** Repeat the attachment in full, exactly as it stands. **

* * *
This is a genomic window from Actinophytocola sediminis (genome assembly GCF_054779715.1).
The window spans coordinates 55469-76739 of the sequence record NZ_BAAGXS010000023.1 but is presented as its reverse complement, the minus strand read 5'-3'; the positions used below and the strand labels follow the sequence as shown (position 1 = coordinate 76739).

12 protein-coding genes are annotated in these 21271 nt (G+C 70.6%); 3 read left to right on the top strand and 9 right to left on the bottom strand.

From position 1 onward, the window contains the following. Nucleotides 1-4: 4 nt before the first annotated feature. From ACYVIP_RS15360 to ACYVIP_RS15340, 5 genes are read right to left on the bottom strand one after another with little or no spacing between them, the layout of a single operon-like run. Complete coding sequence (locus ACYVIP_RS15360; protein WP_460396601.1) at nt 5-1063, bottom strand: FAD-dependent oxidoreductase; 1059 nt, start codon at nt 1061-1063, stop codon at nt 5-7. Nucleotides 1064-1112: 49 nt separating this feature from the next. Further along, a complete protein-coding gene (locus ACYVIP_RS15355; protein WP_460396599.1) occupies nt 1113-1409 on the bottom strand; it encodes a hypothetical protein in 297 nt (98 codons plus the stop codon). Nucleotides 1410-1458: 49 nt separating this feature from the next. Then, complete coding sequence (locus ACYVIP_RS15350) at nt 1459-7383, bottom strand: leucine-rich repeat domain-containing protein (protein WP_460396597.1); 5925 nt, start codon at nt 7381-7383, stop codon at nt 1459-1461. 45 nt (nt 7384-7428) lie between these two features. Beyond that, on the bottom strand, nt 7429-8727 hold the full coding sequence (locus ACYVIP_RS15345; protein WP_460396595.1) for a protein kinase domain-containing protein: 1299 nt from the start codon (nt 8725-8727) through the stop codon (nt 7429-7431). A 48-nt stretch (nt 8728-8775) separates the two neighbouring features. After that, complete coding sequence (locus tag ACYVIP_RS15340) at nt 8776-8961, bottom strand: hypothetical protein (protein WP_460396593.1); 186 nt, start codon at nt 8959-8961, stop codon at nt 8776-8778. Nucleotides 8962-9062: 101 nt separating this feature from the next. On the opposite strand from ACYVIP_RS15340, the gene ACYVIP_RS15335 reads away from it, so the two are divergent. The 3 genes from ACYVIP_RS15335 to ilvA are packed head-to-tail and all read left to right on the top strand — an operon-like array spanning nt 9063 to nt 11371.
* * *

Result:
This is a genomic window from Actinophytocola sediminis (genome assembly GCF_054779715.1).
The window spans coordinates 55469-76739 of the sequence record NZ_BAAGXS010000023.1 but is presented as its reverse complement, the minus strand read 5'-3'; the positions used below and the strand labels follow the sequence as shown (position 1 = coordinate 76739).

12 protein-coding genes are annotated in these 21271 nt (G+C 70.6%); 3 read left to right on the top strand and 9 right to left on the bottom strand.

From position 1 onward, the window contains the following. Nucleotides 1-4: 4 nt before the first annotated feature. From ACYVIP_RS15360 to ACYVIP_RS15340, 5 genes are read right to left on the bottom strand one after another with little or no spacing between them, the layout of a single operon-like run. Complete coding sequence (locus ACYVIP_RS15360; protein WP_460396601.1) at nt 5-1063, bottom strand: FAD-dependent oxidoreductase; 1059 nt, start codon at nt 1061-1063, stop codon at nt 5-7. Nucleotides 1064-1112: 49 nt separating this feature from the next. Further along, a complete protein-coding gene (locus ACYVIP_RS15355; protein WP_460396599.1) occupies nt 1113-1409 on the bottom strand; it encodes a hypothetical protein in 297 nt (98 codons plus the stop codon). Nucleotides 1410-1458: 49 nt separating this feature from the next. Then, complete coding sequence (locus ACYVIP_RS15350) at nt 1459-7383, bottom strand: leucine-rich repeat domain-containing protein (protein WP_460396597.1); 5925 nt, start codon at nt 7381-7383, stop codon at nt 1459-1461. 45 nt (nt 7384-7428) lie between these two features. Beyond that, on the bottom strand, nt 7429-8727 hold the full coding sequence (locus ACYVIP_RS15345; protein WP_460396595.1) for a protein kinase domain-containing protein: 1299 nt from the start codon (nt 8725-8727) through the stop codon (nt 7429-7431). A 48-nt stretch (nt 8728-8775) separates the two neighbouring features. After that, complete coding sequence (locus tag ACYVIP_RS15340) at nt 8776-8961, bottom strand: hypothetical protein (protein WP_460396593.1); 186 nt, start codon at nt 8959-8961, stop codon at nt 8776-8778. Nucleotides 8962-9062: 101 nt separating this feature from the next. On the opposite strand from ACYVIP_RS15340, the gene ACYVIP_RS15335 reads away from it, so the two are divergent. The 3 genes from ACYVIP_RS15335 to ilvA are packed head-to-tail and all read left to right on the top strand — an operon-like array spanning nt 9063 to nt 11371.